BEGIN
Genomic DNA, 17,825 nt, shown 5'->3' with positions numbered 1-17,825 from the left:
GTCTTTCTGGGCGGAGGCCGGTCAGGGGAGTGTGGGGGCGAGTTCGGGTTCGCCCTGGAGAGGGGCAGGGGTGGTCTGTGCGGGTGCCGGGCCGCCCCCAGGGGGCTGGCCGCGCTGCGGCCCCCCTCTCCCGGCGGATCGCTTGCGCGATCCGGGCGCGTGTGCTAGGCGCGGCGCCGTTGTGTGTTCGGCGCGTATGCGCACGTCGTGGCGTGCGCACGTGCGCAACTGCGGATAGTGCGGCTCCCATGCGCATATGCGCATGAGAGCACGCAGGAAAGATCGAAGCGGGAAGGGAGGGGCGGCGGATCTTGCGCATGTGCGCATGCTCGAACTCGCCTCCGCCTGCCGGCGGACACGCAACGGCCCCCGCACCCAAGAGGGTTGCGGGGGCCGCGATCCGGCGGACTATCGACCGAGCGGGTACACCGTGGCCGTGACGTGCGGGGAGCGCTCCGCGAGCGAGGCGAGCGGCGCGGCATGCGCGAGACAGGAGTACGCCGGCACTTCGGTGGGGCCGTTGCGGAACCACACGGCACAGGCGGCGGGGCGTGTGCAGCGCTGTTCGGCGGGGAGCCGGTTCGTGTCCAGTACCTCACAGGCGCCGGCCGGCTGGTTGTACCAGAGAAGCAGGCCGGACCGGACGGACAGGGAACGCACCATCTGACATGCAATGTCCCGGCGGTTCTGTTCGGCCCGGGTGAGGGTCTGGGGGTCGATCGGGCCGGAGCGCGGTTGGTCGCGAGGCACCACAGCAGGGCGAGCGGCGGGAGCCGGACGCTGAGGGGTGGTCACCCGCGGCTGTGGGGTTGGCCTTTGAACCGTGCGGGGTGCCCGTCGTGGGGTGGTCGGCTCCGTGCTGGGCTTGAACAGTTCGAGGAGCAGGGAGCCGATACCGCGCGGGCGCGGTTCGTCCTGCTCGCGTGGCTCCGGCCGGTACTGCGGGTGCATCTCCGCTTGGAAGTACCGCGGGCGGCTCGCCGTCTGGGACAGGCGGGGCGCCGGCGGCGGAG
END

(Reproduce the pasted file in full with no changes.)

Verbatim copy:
Genomic DNA, 17,825 nt, shown 5'->3' with positions numbered 1-17,825 from the left:
GTCTTTCTGGGCGGAGGCCGGTCAGGGGAGTGTGGGGGCGAGTTCGGGTTCGCCCTGGAGAGGGGCAGGGGTGGTCTGTGCGGGTGCCGGGCCGCCCCCAGGGGGCTGGCCGCGCTGCGGCCCCCCTCTCCCGGCGGATCGCTTGCGCGATCCGGGCGCGTGTGCTAGGCGCGGCGCCGTTGTGTGTTCGGCGCGTATGCGCACGTCGTGGCGTGCGCACGTGCGCAACTGCGGATAGTGCGGCTCCCATGCGCATATGCGCATGAGAGCACGCAGGAAAGATCGAAGCGGGAAGGGAGGGGCGGCGGATCTTGCGCATGTGCGCATGCTCGAACTCGCCTCCGCCTGCCGGCGGACACGCAACGGCCCCCGCACCCAAGAGGGTTGCGGGGGCCGCGATCCGGCGGACTATCGACCGAGCGGGTACACCGTGGCCGTGACGTGCGGGGAGCGCTCCGCGAGCGAGGCGAGCGGCGCGGCATGCGCGAGACAGGAGTACGCCGGCACTTCGGTGGGGCCGTTGCGGAACCACACGGCACAGGCGGCGGGGCGTGTGCAGCGCTGTTCGGCGGGGAGCCGGTTCGTGTCCAGTACCTCACAGGCGCCGGCCGGCTGGTTGTACCAGAGAAGCAGGCCGGACCGGACGGACAGGGAACGCACCATCTGACATGCAATGTCCCGGCGGTTCTGTTCGGCCCGGGTGAGGGTCTGGGGGTCGATCGGGCCGGAGCGCGGTTGGTCGCGAGGCACCACAGCAGGGCGAGCGGCGGGAGCCGGACGCTGAGGGGTGGTCACCCGCGGCTGTGGGGTTGGCCTTTGAACCGTGCGGGGTGCCCGTCGTGGGGTGGTCGGCTCCGTGCTGGGCTTGAACAGTTCGAGGAGCAGGGAGCCGATACCGCGCGGGCGCGGTTCGTCCTGCTCGCGTGGCTCCGGCCGGTACTGCGGGTGCATCTCCGCTTGGAAGTACCGCGGGCGGCTCGCCGTCTGGGACAGGCGGGGCGCCGGCGGCGGAG